The second weekend of birding and exercise arrives and it is 16F out with a wind chill of zero.  Not as bad as the Christmas Bird Count where Darrel and I walked 4 miles on the I&M Canal in 6 inch snow in 10F  weather.  Which turned out to be a good day because we kept finding small areas of open  water and the birds were congregated there.  But today I plan to walk south and east out-of-town on roads through open agriculture fields searching for Horned Larks, Lapland Longspurs, and hopefully Snow Buntings.  Darrel and I had the wind blocked by trees.  I will not.

So I borrow a scarf from my wife, wrap it around my neck, and head out the door at 8:15AM in multiple layers.  Really not so bad.  I also catch a break because the sun decides to come out, which was not in the forecast.

Cold Landscape - about a mile SE of town looking for larks and longspurs - that must be a glove or scarf on the left of the picture. 16F - 0F wind chill - 01/18/14
Cold Landscape – about a mile SE of town looking for larks and longspurs – that must be a glove or scarf on the left of the picture.
16F – 0F wind chill – 01/18/14

About a mile and half out-of-town I hear my first larks.  Scanning the fields I pick out a few, then a few more, and then the flock erupts out of corn stubble just south of me.  My count is 200.  They land fairly close north of the road and give me plenty of time to scan them, at least the ones not running in and out of the stubble.  I figure about one Lapland Longspur for every Horned lark.  But no buntings.  So I move on.

Another mile or so down the road is a large wooded area besides the road.  I hear a Red-headed Woodpecker calling, then a Northern Flicker.  A little farther and I run across a wave moving through the edge of the trees – chickadees, nuthatches, titmice, downies.  And thrown in is a Brown Creeper, Golden-crowned Kinglet, and a Yellow-rumped warbler.  All birds I wasn’t sure I would see in January on a walk in the area.  But the best part is I have found another good habitat about a mile from my house as the American Crow flies.

One of the many cold American Robins still in the area - there must still be a food source. 01/18/14
One of the many cold American Robins still in the area – there must still be a food source. 01/18/14

After walking a couple of miles through a residential area I come to the last area that might be productive, the north end of the Greenway Trail.  Immediately three Great Blue Herons lift off from the edge of the creek.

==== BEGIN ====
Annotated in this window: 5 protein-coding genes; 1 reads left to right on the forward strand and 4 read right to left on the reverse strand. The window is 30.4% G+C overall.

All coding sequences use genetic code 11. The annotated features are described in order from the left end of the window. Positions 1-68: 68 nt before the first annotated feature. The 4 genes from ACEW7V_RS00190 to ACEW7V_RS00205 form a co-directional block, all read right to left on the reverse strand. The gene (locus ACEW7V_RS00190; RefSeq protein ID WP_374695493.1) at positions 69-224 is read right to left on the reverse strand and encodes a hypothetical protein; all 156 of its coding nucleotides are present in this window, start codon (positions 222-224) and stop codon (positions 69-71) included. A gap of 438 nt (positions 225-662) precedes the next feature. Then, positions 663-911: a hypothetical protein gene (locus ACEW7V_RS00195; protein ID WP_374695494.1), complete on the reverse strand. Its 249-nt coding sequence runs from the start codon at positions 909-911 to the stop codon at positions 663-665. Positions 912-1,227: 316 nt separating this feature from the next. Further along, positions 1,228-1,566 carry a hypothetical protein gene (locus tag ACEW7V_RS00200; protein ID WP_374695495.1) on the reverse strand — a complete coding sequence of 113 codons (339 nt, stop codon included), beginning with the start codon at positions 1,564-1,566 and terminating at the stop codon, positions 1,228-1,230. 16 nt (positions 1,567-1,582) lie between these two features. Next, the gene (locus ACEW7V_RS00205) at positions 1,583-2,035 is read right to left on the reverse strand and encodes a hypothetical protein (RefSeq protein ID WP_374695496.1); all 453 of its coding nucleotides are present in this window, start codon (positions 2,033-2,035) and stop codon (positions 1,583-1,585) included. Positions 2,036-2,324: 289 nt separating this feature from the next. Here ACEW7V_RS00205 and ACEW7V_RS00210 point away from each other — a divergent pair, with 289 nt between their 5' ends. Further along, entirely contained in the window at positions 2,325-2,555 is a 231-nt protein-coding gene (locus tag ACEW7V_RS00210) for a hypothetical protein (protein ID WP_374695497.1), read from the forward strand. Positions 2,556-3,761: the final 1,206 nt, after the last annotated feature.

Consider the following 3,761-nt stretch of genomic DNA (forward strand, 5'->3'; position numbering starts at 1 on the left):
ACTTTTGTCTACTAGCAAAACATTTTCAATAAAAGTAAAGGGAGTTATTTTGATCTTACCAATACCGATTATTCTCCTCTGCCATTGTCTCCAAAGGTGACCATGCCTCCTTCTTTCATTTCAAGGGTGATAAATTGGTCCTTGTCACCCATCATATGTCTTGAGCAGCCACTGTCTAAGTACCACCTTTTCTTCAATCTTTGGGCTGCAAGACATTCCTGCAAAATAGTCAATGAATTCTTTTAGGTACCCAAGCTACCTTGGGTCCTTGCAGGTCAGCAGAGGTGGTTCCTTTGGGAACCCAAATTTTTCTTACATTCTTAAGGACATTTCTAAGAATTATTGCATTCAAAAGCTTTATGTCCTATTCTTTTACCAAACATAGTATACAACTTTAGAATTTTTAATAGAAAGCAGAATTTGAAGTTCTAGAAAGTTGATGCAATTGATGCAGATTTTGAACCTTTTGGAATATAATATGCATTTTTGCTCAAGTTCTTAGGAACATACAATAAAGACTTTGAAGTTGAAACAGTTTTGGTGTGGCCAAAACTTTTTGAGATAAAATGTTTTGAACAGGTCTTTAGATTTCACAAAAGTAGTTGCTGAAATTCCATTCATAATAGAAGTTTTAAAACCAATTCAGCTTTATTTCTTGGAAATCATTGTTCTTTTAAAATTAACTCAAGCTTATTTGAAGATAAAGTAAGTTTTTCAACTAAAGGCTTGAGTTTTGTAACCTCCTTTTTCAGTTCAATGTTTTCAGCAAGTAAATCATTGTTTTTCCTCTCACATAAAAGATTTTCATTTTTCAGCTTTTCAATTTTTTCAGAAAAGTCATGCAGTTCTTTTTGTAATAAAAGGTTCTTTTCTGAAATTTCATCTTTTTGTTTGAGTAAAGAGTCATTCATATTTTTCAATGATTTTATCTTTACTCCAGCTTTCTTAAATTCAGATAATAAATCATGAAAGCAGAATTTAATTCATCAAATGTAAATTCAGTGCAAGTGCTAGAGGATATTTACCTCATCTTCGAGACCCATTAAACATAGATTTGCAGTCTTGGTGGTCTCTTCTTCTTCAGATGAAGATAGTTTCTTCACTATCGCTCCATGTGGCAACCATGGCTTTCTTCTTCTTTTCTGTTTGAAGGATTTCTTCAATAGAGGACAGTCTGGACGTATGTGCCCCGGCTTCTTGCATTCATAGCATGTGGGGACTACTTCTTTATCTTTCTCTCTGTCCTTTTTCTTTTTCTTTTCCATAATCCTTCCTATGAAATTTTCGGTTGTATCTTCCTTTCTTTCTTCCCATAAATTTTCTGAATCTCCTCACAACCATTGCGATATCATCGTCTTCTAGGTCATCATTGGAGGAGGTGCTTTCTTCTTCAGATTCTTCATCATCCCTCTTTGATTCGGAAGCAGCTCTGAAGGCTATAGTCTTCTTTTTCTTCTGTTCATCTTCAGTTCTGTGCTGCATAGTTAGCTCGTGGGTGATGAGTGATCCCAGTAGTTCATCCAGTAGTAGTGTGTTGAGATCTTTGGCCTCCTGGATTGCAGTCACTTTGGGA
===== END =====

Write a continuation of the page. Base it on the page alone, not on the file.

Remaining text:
Great Blue Heron flying away - I  need to figure out how to have the camera ready with all these clothes on.
Great Blue Heron flying away – I need to figure out how to have the camera ready with all these clothes on.

Then to the south I hear the ruckus of several crows.  Walking that way the crows begin flying towards me on the other side of the tree line and I can tell that one of them isn’t a crow but it also isn’t a Red-tailed Hawk.  Red-shouldered maybe?  They finally land back up the trail were I just came from.  I turn and run back finally catching up.  Hard running in all the clothes I had on.  The 8 crows are relentless diving and calling.  I finally make out their target through the trees.  A Great Horned Owl!  They keep pestering it for a few minutes and then the owl flies on with the crows in hot pursuit.  I never get a clear few of the owl, so no picture.  But like I tell my friends, “You can’t get action like that on TV!”

The crows were harassing the Great Horned Owl on the wrong side of the tree line for me to get a picture.  This photo is from the afternoon of 7/2/13 at Atturbury FWA.  Same scenario except I heard the calls of several Blue Jays.  Upon arrival there were 10 jays mobbing this fellow.  He sat patiently until they quieted down and then he moved on.
The crows were harassing the Great Horned Owl on the wrong side of the tree line for me to get a picture. This photo is from the afternoon of 7/2/13 at Atterbury FWA. Same scenario except I heard the calls of several Blue Jays. Upon arrival there were 10 jays mobbing this fellow. He sat patiently until they quieted down and then he moved on.

Cold and getting tired, and knowing I can’t top that action, I head home.  Three hours walking, 6.5 miles.  Another good day to be out.

 

Birding and Exercise – To Lowes/Walmart Pond

The weather on Sunday was better than Saturday.  High 30’s and clear with a slight wind.  Great day for a winter’s walk.

So after lunch I went out on another day of walking for exercise to birding locations.  Instead of my usual practice of driving.  Earlier in the morning I had run to the store so I made a quick scouting stop on the way there.  The Lowes-Walmart retaining pond had a small opening with waterfowl and since it had been my initial thought as the destination for my afternoon walk, the open water confirmed it.

I learned today that I don’t think it is always better to walk as Ted Floyd recommends after his Big Day Walk.  http://blog.aba.org/2013/06/the-bare-naked-big-walk.htm  The road from home to the pond is mostly light industrial areas and agriculture fields with lots of cars and no sidewalks.  It would have been hard to hear birds had they been there, but this time of year there aren’t many birds in those area.  I think a better practice might be to bike to some areas and walk to others.

But there was a pair of Red-tailed Hawks on territory. One letting me get close.

Red-tailed Hawk letting me get close before flying across a field to it's normal perch. Franklin 011214
Red-tailed Hawk letting me get close before flying across a field to it’s normal perch.
Franklin 011214